San José, Costa Rica, since 1956
No Business Show Business

Costa Rica bootleggers help film buffs catch up on Oscar-nominated movies

It’s that time of year when the Academy Award-winning films start to (finally) hit the big screen in Costa Rica. Cinephiles might be willing to wait and see “Birdman,” “The Grand Budapest Hotel” or “The Theory of Everything” in theaters, but impatient fans can easily skip the theater, pop their own popcorn and watch the latest Hollywood blockbusters at home, thanks to enterprising bootleggers across San José.

Would-be moviegoers making an impulse buy on the street or in a soda might not understand that their purchase is illegal and could even be supporting organized crime. According to San José Municipal Police Chief Marcelo Solano, the estimated economic losses related to pirated DVDs and other content could be as high as $37 million. However, the small-time nature of the crime, court fees and limited enforcement options often deter artists and entertainment businesses from pressing charges.

Strolling down Avenida Central, San José’s main walking boulevard, in the early evening is prime time to buy a pirated movie. Twitchy peddlers keep an eye out for police as they stand in front of tarps lined with cellophane-wrapped DVDs alongside others selling everything from socks to umbrellas. The movies vary in quality, but the higher-end pirated movies come complete with cover art, start menus with stills from the film, and language options. Some hawkers are bold enough to call out their wares before lookouts whistle down the block to warn about a police patrol.

But bootleggers have also taken root in more established locales. A short drive around the affluent canton of Escazú, southwest of San José, revealed a handful of brick-and-mortar video rental shops (remember those?) offering DVDs of movies that are sometimes not even in theaters in the United States.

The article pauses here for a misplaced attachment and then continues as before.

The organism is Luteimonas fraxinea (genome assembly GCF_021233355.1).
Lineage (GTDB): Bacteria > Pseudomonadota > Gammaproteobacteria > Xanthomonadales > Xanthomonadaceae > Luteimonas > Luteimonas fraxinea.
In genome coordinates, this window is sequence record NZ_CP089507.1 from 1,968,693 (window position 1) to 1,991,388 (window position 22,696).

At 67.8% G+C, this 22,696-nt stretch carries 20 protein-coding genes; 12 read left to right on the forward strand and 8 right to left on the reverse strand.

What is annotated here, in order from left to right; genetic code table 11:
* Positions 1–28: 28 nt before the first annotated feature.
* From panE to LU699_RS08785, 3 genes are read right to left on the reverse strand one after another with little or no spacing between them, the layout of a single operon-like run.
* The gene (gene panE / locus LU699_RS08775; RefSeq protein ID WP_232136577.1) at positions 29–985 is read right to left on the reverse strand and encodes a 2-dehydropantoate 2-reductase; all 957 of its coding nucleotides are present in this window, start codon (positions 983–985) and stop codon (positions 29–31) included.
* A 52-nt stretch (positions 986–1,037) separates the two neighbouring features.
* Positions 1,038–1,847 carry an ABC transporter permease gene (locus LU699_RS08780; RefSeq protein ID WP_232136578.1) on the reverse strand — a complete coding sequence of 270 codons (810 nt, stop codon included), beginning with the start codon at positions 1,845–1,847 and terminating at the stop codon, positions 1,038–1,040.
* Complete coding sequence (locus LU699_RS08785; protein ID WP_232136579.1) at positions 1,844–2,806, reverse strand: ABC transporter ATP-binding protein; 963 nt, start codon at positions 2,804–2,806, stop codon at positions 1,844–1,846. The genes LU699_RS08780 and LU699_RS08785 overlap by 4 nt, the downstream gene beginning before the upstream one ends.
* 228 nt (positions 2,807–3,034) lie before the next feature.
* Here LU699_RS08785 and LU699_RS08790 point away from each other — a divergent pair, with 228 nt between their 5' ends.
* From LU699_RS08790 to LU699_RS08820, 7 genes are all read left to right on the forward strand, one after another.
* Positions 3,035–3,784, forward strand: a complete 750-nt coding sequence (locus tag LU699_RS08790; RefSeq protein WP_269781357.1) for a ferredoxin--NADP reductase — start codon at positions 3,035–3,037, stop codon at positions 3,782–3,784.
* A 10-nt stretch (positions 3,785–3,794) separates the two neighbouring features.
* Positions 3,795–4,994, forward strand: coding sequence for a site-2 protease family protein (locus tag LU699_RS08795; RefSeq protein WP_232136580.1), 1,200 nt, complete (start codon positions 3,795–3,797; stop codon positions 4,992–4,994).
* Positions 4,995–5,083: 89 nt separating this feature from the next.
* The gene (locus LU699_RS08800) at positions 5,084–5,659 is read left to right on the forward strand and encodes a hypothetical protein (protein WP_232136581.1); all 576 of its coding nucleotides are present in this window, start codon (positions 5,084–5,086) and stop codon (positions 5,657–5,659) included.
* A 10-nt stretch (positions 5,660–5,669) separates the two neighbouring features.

In one shop, the Oscar-nominated films were prominently displayed next to the counter, despite the fact that many have no announced DVD release date or are only available through video streaming services. Of the Oscar-nominated films on display —“Birdman,” “Foxcatcher,” “The Imitation Game,” “American Sniper,” “Boyhood,” “The Theory of Everything,” “Whiplash,” “Selma” and “Still Alice”— only “Birdman,” “Boyhood,” and “The Theory of Everything” had been released on Blu-Ray and DVD when The Tico Times visited on Feb. 18.

The DVDs went for ₡1,500 each, or roughly $3. There was a buy-four-get-one-free special.

“We only sell [DVDs],” the attendant said. “We don’t rent anymore.”

Solano, the San José police chief who told The Tico Times that the economic losses associated with pirated DVDs and music ranged between ₡15-20 billion ($27-37 million) also said that street vendors, known as ambulantes, are a major concern for San José’s municipal police. According to the chief, the sale of pirated DVDs in the capital has exploded during the last five years in scale and sophistication. In 2014, San José police — the only municipal police department in Costa Rica — seized 82,300 pirated DVDs, including 2,000 pornographic discs. Solano said this year they would likely seize their one millionth bootleg movie. Seized DVDs are collected and eventually sent to a cement factory for incineration, the same practice used to destroy cocaine.